February 21, 2008
GETTING THE WORD OUT TO LATINOS, ELDERLY AND LOW INCOME IS KEY, SAYS LCCR
Washington, D.C. – Five of the largest cities in Texas will be among the most affected cities in the transition to digital broadcast in February, 2009, according to a new Consumers Union report based on Nielsen data. The Texas cities of Houston, Dallas, Ft. Worth, Austin, and San Antonio are among the most highly affected markets by the digital transition, with a combined 1.2 million households relying solely on over-the-air broadcasts for television. The Los Angeles, CA area has the single most households relying on the free analog TV signals, with nearly a million homes.
“Over 20 percent of homes with televisions in both Dallas and Houston rely solely on free over-the-air broadcasts. The programming that people rely on everyday to stay informed or for entertainment may not be there for nearly 1.5 million Texas households after February 2009,” said Joel Kelsey of Consumers Union.
Further analysis shows the markets with the highest percentage of over-the-air consumers are mostly in the west and in the heartland. The Salt Lake City area has the single highest percentage among major cities, with nearly 23 percent of all TV households (203,290 homes) relying on the free analog TV signals. Over twenty percent of television homes in Salt Lake City, Fresno, and Minneapolis also rely solely on free over-the-air television.
On February 17, 2009, television broadcasters will end “analog” broadcasts and begin sending television signals in a “digital” format. The DTV transition will affect millions of consumers who use analog television sets to view free over-the-air programming. Analog televisions will either need to be connected to a digital converter box, attached to cable or satellite service or replaced with a digital TV by the February 2009 deadline.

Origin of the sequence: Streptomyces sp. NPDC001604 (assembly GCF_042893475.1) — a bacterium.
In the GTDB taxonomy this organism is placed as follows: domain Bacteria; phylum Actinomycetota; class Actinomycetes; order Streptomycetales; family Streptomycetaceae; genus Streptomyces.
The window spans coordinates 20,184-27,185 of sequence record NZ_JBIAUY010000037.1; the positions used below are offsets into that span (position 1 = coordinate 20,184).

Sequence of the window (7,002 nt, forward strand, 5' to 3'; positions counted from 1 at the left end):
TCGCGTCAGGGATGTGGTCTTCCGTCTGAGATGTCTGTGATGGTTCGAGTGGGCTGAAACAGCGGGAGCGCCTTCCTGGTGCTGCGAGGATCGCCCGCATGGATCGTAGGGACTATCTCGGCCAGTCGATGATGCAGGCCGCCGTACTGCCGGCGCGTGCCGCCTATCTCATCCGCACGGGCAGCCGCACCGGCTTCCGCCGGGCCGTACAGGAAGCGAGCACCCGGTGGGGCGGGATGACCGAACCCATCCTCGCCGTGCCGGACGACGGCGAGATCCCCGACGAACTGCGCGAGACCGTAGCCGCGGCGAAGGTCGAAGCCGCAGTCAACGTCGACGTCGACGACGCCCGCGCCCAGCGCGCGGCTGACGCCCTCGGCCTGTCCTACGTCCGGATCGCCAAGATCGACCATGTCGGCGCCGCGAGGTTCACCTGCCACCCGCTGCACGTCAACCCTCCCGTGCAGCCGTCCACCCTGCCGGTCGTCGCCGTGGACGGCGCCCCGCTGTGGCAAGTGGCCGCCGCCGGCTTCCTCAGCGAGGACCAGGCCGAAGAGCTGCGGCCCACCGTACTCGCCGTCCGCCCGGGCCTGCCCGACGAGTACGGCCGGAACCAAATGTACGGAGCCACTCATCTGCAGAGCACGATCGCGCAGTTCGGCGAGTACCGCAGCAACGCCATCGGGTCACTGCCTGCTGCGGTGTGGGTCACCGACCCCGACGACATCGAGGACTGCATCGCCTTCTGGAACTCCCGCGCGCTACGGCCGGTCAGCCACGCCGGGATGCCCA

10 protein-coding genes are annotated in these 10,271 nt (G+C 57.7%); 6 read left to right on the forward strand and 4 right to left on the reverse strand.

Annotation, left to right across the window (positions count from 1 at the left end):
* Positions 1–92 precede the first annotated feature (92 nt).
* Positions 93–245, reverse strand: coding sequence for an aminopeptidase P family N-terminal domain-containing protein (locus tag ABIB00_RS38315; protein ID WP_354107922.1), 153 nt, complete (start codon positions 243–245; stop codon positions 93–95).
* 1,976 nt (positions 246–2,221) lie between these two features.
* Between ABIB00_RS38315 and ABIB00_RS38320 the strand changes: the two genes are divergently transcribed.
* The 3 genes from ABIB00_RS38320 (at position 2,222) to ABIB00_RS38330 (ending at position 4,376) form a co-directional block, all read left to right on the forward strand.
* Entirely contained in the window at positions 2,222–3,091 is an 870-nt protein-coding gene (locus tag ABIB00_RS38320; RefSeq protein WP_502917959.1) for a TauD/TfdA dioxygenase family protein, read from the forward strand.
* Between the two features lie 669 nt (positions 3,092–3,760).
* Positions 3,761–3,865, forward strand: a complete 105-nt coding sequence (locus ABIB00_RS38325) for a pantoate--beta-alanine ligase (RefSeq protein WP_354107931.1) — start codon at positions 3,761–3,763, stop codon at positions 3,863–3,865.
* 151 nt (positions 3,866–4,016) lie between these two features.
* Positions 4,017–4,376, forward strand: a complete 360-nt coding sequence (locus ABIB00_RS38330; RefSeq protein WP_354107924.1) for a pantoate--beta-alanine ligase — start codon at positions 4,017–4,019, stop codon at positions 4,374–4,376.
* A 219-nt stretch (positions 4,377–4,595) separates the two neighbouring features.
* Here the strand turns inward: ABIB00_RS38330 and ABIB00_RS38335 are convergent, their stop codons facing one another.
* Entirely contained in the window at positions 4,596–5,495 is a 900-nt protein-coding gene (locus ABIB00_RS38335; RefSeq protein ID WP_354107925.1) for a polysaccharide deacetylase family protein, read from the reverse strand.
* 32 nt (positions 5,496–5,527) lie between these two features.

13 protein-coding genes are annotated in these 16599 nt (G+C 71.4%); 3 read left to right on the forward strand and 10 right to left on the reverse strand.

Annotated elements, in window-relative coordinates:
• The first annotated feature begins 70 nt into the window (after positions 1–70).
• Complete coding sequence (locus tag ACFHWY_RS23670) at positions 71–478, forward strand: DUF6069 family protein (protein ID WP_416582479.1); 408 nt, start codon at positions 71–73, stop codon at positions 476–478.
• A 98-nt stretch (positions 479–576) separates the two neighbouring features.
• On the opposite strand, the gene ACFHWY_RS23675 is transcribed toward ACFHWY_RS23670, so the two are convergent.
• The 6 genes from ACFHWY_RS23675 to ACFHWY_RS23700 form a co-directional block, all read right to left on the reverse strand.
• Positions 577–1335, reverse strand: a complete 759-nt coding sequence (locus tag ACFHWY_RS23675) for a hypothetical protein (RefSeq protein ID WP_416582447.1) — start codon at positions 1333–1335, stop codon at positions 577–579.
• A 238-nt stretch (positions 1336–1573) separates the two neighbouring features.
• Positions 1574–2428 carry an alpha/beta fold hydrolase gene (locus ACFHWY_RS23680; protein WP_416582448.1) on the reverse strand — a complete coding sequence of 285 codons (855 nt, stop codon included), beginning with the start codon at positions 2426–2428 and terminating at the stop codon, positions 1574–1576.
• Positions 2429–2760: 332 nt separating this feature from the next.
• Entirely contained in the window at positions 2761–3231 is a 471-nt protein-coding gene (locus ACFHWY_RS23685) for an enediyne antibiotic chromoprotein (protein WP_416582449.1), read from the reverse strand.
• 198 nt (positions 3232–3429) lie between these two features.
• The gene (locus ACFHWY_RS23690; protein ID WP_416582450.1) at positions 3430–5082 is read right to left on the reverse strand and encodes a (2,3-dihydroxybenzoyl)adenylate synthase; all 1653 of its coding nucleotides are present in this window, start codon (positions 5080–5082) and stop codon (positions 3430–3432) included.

A survey recently released from Consumer Reports National Research Center found seventy-four percent of respondents were aware of the upcoming transition, but had serious misconceptions of its impact. The survey also found over one-third (36%) of Americans living in households with TVs are entirely unaware of the government-mandated transition to digital broadcasting.
According to Mark Lloyd of the Leadership Conference on Civil Rights, “while we think it is important to make this transition to more modern communications technology, minorities, the poor, people with disabilities and people in rural areas will be disproportionately affected. We must make sure that all Americans who rely on TV for important news and emergency information continue to have access.”
It’s true nationally and locally that communities of color are more likely to be affected by the switch to digital television. In three of the top five markets the minority populations are higher than the national average. In Houston, TX, African-Americans are 24.7 % and Latinos 41.9 % of the population, which is double and triple their respective national averages. In Minneapolis, MN, African Americans are 18.7% of the population. In Fresno, CA, Latinos make up 43.4 % of the population.
To see the full report see: http://www.hearusnow.org/fileadmin/sitecontent/DTV_HH_Report_Final.pdf
To see the accompanying charts see:
To find unbiased information on digital options, consumers should visit http://www.hearusnow.org/tvradio/12 and www.consumerreports.org/dtv.
Jennifer Fuson, 202.462.6262
Mistique Cano, 202.263.2882